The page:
This visual guide is part of a collection of documents created by the One Student One ERP (OSOE)
project in collaboration with Institut Mines Telecom, Telecom Bretagne, Dresden University of Technology and
the South Westfalia University of Applied Sciences. It can be used to teach modern ERP theory and practice
to undergraduate students or professionals.
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Now we will focus on how to execute the interview and evaluate the answers we get from the interview. This tutorial will show you what constitutes a good answer, and discuss some questions in details.
In order to provide high quality answers, the term "high quality answer" has to be defined in the context of the questionnaire. It is important to always provide the answers in full sentences, avoiding bullet lists. This results in more context information being available for later analysis. Using clear and simple language helps condensing information on explicit and meaningful sentences.
Executives often tend to describe the organization's situation in rather general statements. So please make sure to get explicit processes and cases.
Here are the 4 terms frequently used by executives to hide the fact that they are not able to define what they precisely expect from an ERP: cost, strategy,
productivity and communication.Those terms are forbidden subjects in this lecture.
In other contexts, they could be useful terms. But here, they are reallly not.
For example, caring too much about specific way of computing a cost will have no impact on being able to deliver products in time. Cost does not even have any impact on cash, except very indirectly through the ability to obtain
a bank loan by producing financial reports based on a cost formula that maximises EBITDA. This is not the role of an ERP, but of an external reporting system. This external
reporting system needs nothing else but accurate data extracted from the ERP.
About strategy, executives often mention this word to hide the fact that they have no actual priorities for their ERP implementation.
Productivity - sometimes mentioned as efficient user interface - is also a way to escape from defining clear goals in terms of quantitative management. Real productivty derives
from automation: an executive who has clear goals with thus explain how he plans to change organisation with the ERP and which part can be automated.
Communication is the last forbidden word. It refers often to the idea of the right information at the right time - which is not a bad idea - but it can only be achieved
in an ERP and possibly with any management software by defining organisation processes of which the side effect is to bring that right information at the right time to the right person.
We thus forbid this work too in order to ensure that executives define that organisation process.
The first answer example shown is too generic. It shows issues (cost, inefficiency), but it gives no explicit case to improve. To make the answer more explicit, asking the 6-w questions (Who? What? Where? When? Why? How?) can help analyse the relevant facets of the described process. Still the aim is to get a cohesive description of the process.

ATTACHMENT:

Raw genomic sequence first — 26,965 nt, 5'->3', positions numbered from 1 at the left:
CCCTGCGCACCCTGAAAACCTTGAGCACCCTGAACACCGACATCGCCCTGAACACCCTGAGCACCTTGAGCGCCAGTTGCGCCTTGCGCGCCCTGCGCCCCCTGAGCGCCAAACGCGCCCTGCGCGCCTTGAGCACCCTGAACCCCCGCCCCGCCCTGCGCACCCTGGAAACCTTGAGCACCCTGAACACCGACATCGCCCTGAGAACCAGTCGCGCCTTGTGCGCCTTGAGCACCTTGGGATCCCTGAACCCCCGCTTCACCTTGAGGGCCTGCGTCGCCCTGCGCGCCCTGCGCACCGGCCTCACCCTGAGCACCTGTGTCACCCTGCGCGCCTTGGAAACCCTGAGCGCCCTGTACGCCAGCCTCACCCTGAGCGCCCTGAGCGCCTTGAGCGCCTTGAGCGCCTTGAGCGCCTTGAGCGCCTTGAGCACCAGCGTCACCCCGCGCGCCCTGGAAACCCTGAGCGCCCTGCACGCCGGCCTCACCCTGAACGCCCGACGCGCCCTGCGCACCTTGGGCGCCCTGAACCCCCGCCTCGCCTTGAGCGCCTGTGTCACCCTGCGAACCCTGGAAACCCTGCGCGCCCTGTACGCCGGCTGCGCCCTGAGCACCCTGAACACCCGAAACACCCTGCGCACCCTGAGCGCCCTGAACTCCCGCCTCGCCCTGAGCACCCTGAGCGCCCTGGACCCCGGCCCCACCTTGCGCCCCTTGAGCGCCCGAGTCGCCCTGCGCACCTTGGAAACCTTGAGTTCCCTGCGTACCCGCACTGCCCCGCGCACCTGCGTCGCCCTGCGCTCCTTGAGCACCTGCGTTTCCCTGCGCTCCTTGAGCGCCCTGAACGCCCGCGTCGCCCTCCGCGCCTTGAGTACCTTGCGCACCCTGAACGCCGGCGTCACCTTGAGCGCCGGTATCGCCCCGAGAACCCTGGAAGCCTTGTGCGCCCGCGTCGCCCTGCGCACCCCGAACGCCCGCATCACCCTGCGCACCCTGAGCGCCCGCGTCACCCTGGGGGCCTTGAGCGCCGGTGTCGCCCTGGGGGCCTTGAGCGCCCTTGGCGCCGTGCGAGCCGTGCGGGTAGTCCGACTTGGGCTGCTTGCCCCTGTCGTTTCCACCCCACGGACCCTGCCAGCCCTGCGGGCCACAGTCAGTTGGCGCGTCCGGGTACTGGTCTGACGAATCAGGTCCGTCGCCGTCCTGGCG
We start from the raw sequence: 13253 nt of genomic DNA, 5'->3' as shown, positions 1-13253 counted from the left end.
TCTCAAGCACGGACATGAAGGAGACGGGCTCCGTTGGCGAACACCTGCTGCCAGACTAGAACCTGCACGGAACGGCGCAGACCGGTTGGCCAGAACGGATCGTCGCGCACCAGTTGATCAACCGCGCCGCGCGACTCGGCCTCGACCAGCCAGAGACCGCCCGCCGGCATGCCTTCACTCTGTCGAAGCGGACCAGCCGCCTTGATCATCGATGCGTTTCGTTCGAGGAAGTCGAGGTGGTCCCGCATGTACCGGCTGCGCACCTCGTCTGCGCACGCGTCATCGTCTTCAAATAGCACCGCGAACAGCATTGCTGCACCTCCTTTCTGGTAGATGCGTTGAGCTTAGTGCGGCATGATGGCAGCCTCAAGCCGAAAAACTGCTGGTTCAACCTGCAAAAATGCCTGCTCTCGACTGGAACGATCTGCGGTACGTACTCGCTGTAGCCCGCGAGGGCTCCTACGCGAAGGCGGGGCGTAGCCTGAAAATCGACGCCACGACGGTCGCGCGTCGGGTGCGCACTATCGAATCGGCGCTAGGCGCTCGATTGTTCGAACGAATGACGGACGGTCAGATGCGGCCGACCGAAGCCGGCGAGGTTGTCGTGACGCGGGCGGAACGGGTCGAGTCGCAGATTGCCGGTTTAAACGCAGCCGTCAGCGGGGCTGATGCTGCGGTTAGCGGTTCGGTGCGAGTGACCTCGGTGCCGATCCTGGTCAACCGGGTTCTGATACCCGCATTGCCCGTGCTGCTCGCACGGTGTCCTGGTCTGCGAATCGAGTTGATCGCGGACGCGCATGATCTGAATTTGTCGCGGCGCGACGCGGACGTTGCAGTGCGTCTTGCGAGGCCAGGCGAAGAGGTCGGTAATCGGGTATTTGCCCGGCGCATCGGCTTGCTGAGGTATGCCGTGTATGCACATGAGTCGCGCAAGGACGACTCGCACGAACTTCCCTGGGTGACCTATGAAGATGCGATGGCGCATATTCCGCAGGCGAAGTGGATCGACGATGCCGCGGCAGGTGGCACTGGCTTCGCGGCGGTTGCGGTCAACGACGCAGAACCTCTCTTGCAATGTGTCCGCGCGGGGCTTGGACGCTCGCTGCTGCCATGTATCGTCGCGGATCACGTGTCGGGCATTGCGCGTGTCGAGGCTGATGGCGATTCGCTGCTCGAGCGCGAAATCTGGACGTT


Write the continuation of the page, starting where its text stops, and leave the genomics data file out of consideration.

The following slides describe how to answer the questions about the company in detail. For each question a number of sub questions is provided. Provide explicit processes rather then general statements.
This question aims at identifying the output of the company, encompassing products, services or trading goods. Give the highest possible detail on what is sold (with hierarchy), where it is sold and to whom it is sold.
It is also possible to use ERP5 only for a department or special tasks within the organisation. In this case both the company's (generally) and the department's (detailed) products have to be documented.
This question aims at identifying the input for the organisation. The input can be used, purchased or recycled by the company.
If you only use ERP5 for a department or special task in the organisation, make sure to describe the inputs explicitly for both the whole company and the department ERP5 is used in.
Provide details about all the contacts the company has. Both suppliers and customers have contact persons with whom your company communicates. The goal is to get informations about the categories role, region, group and function so to analyse the contacts regarding these categories.
Analyse the company's contacts on the customer and supplier side. Your company may have other contact roles, so think of possible classifications (size, location,...?). It is possible that contacts are organized in hierarchies (like in large companies with many subsidiaries).
The aim of this question is to get information about the employees skills for the skill category. Ensure to take both skills inside and outside your company into consideration. It is possible to directly ask for the provided skill categories, but be aware that the company might have a individual skill structure. Make sure to list key and unique skills that are specific for the company you're analysing.
This question aims at identifying a process the company is handling successful. Ensure to describe an explicit process with humans interacting. Give as much detail as possible about the time span for each sub-process and point out why this is a benefit for the company.
Additionally asking the 5-w questions helps ensuring that all facets are considered.
This question aims at identifying a process the company is handling wrongly. Describe an explicit process with humans interacting. Give as much detail as possible about the time span for each sub-process and point out what could be improved.
This question aims at identifying possible solutions based on the improvement potential.
Describe an explicit process with humans interacting. Give as much detail as possible about the time span for each sub-process and point out why it is an improvement.